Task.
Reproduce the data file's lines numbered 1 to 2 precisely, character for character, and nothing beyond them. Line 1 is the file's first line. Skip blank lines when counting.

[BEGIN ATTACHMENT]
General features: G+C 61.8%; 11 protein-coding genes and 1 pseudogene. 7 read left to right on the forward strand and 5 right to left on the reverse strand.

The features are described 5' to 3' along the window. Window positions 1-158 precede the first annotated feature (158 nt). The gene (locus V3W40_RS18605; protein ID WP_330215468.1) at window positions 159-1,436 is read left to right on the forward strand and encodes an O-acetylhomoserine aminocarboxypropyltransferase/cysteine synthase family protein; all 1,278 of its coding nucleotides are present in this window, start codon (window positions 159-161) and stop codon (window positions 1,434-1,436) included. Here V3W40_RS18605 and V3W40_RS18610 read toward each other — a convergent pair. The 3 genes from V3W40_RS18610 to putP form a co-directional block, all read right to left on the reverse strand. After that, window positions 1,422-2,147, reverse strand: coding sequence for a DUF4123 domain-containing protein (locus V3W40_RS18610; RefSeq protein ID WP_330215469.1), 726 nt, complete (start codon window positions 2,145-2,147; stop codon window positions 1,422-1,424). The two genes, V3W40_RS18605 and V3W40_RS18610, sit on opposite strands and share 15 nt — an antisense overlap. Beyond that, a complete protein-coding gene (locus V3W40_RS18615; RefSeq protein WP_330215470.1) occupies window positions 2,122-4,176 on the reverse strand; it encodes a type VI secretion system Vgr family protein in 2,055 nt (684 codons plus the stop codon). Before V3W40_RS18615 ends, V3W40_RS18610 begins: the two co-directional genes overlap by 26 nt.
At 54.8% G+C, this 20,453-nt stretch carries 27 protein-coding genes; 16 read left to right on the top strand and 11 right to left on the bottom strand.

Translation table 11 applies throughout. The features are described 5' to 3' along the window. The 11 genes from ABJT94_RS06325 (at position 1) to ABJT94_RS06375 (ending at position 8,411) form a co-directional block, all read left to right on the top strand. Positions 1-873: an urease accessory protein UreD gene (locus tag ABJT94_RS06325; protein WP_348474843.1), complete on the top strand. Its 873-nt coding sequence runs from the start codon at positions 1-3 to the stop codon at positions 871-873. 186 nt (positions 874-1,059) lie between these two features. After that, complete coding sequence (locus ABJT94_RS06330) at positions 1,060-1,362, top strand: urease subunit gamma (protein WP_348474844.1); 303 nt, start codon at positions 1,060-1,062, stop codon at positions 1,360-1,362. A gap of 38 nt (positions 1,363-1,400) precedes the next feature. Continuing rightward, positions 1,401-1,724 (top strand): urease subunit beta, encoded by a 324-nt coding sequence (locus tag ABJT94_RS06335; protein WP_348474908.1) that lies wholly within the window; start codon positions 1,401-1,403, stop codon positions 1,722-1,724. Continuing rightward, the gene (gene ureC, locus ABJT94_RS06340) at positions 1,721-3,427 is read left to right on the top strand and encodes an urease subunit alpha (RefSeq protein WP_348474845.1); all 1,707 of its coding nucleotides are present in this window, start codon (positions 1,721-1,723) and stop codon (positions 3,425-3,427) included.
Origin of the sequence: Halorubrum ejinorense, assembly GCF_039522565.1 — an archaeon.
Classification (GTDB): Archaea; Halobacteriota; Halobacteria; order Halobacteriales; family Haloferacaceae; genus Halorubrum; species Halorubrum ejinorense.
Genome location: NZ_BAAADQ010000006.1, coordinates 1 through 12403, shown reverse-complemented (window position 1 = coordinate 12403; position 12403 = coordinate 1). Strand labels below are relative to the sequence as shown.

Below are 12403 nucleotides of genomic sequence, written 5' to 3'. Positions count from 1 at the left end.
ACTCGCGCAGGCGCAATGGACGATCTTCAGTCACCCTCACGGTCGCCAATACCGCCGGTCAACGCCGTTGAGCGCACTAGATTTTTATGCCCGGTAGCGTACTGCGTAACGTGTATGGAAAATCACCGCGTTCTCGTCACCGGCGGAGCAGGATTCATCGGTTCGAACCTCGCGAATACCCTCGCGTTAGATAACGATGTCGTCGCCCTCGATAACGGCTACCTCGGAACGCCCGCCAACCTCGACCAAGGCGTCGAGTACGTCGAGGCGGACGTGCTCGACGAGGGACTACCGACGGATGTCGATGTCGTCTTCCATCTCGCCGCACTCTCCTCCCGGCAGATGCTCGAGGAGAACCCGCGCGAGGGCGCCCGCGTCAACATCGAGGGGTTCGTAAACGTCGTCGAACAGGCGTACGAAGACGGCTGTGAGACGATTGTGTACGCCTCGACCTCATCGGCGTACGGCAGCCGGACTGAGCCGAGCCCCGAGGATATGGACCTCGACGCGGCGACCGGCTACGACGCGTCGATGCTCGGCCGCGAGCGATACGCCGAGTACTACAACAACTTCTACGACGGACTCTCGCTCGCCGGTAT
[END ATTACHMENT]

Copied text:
General features: G+C 61.8%; 11 protein-coding genes and 1 pseudogene. 7 read left to right on the forward strand and 5 right to left on the reverse strand.

The features are described 5' to 3' along the window. Window positions 1-158 precede the first annotated feature (158 nt). The gene (locus V3W40_RS18605; protein ID WP_330215468.1) at window positions 159-1,436 is read left to right on the forward strand and encodes an O-acetylhomoserine aminocarboxypropyltransferase/cysteine synthase family protein; all 1,278 of its coding nucleotides are present in this window, start codon (window positions 159-161) and stop codon (window positions 1,434-1,436) included. Here V3W40_RS18605 and V3W40_RS18610 read toward each other — a convergent pair. The 3 genes from V3W40_RS18610 to putP form a co-directional block, all read right to left on the reverse strand. After that, window positions 1,422-2,147, reverse strand: coding sequence for a DUF4123 domain-containing protein (locus V3W40_RS18610; RefSeq protein ID WP_330215469.1), 726 nt, complete (start codon window positions 2,145-2,147; stop codon window positions 1,422-1,424). The two genes, V3W40_RS18605 and V3W40_RS18610, sit on opposite strands and share 15 nt — an antisense overlap. Beyond that, a complete protein-coding gene (locus V3W40_RS18615; RefSeq protein WP_330215470.1) occupies window positions 2,122-4,176 on the reverse strand; it encodes a type VI secretion system Vgr family protein in 2,055 nt (684 codons plus the stop codon). Before V3W40_RS18615 ends, V3W40_RS18610 begins: the two co-directional genes overlap by 26 nt.